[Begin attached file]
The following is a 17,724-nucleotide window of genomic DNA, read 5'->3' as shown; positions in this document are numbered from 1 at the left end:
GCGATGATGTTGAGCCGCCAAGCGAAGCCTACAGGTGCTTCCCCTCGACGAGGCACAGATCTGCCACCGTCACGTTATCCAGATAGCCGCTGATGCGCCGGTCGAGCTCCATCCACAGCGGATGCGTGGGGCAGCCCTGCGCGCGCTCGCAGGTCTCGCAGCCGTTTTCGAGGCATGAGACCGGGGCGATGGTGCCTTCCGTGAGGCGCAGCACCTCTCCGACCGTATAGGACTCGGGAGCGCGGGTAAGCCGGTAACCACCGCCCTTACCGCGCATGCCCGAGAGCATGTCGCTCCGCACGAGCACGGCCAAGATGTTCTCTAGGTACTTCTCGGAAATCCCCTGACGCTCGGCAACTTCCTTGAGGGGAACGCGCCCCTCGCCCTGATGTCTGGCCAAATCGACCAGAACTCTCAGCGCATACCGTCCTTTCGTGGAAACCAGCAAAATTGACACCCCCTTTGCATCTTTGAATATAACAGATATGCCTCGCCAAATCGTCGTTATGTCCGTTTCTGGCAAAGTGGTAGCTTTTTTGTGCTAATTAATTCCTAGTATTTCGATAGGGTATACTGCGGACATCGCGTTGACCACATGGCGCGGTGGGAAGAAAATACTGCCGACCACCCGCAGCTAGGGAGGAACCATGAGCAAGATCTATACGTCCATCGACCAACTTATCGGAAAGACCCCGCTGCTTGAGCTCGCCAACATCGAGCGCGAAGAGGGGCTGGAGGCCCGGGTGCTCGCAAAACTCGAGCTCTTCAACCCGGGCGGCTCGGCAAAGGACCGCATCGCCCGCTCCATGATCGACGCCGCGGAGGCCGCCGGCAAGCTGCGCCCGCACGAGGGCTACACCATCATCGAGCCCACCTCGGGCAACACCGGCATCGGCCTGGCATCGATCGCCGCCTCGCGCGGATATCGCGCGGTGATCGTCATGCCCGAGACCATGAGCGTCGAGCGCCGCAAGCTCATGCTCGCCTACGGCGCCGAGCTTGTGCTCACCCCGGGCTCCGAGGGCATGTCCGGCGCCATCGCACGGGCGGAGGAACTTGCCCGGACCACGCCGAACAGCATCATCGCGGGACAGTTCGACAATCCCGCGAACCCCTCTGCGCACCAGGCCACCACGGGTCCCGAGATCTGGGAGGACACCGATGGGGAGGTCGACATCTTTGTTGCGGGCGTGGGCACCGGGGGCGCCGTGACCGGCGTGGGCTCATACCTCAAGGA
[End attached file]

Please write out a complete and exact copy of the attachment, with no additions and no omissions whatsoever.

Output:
The following is a 17,724-nucleotide window of genomic DNA, read 5'->3' as shown; positions in this document are numbered from 1 at the left end:
GCGATGATGTTGAGCCGCCAAGCGAAGCCTACAGGTGCTTCCCCTCGACGAGGCACAGATCTGCCACCGTCACGTTATCCAGATAGCCGCTGATGCGCCGGTCGAGCTCCATCCACAGCGGATGCGTGGGGCAGCCCTGCGCGCGCTCGCAGGTCTCGCAGCCGTTTTCGAGGCATGAGACCGGGGCGATGGTGCCTTCCGTGAGGCGCAGCACCTCTCCGACCGTATAGGACTCGGGAGCGCGGGTAAGCCGGTAACCACCGCCCTTACCGCGCATGCCCGAGAGCATGTCGCTCCGCACGAGCACGGCCAAGATGTTCTCTAGGTACTTCTCGGAAATCCCCTGACGCTCGGCAACTTCCTTGAGGGGAACGCGCCCCTCGCCCTGATGTCTGGCCAAATCGACCAGAACTCTCAGCGCATACCGTCCTTTCGTGGAAACCAGCAAAATTGACACCCCCTTTGCATCTTTGAATATAACAGATATGCCTCGCCAAATCGTCGTTATGTCCGTTTCTGGCAAAGTGGTAGCTTTTTTGTGCTAATTAATTCCTAGTATTTCGATAGGGTATACTGCGGACATCGCGTTGACCACATGGCGCGGTGGGAAGAAAATACTGCCGACCACCCGCAGCTAGGGAGGAACCATGAGCAAGATCTATACGTCCATCGACCAACTTATCGGAAAGACCCCGCTGCTTGAGCTCGCCAACATCGAGCGCGAAGAGGGGCTGGAGGCCCGGGTGCTCGCAAAACTCGAGCTCTTCAACCCGGGCGGCTCGGCAAAGGACCGCATCGCCCGCTCCATGATCGACGCCGCGGAGGCCGCCGGCAAGCTGCGCCCGCACGAGGGCTACACCATCATCGAGCCCACCTCGGGCAACACCGGCATCGGCCTGGCATCGATCGCCGCCTCGCGCGGATATCGCGCGGTGATCGTCATGCCCGAGACCATGAGCGTCGAGCGCCGCAAGCTCATGCTCGCCTACGGCGCCGAGCTTGTGCTCACCCCGGGCTCCGAGGGCATGTCCGGCGCCATCGCACGGGCGGAGGAACTTGCCCGGACCACGCCGAACAGCATCATCGCGGGACAGTTCGACAATCCCGCGAACCCCTCTGCGCACCAGGCCACCACGGGTCCCGAGATCTGGGAGGACACCGATGGGGAGGTCGACATCTTTGTTGCGGGCGTGGGCACCGGGGGCGCCGTGACCGGCGTGGGCTCATACCTCAAGGA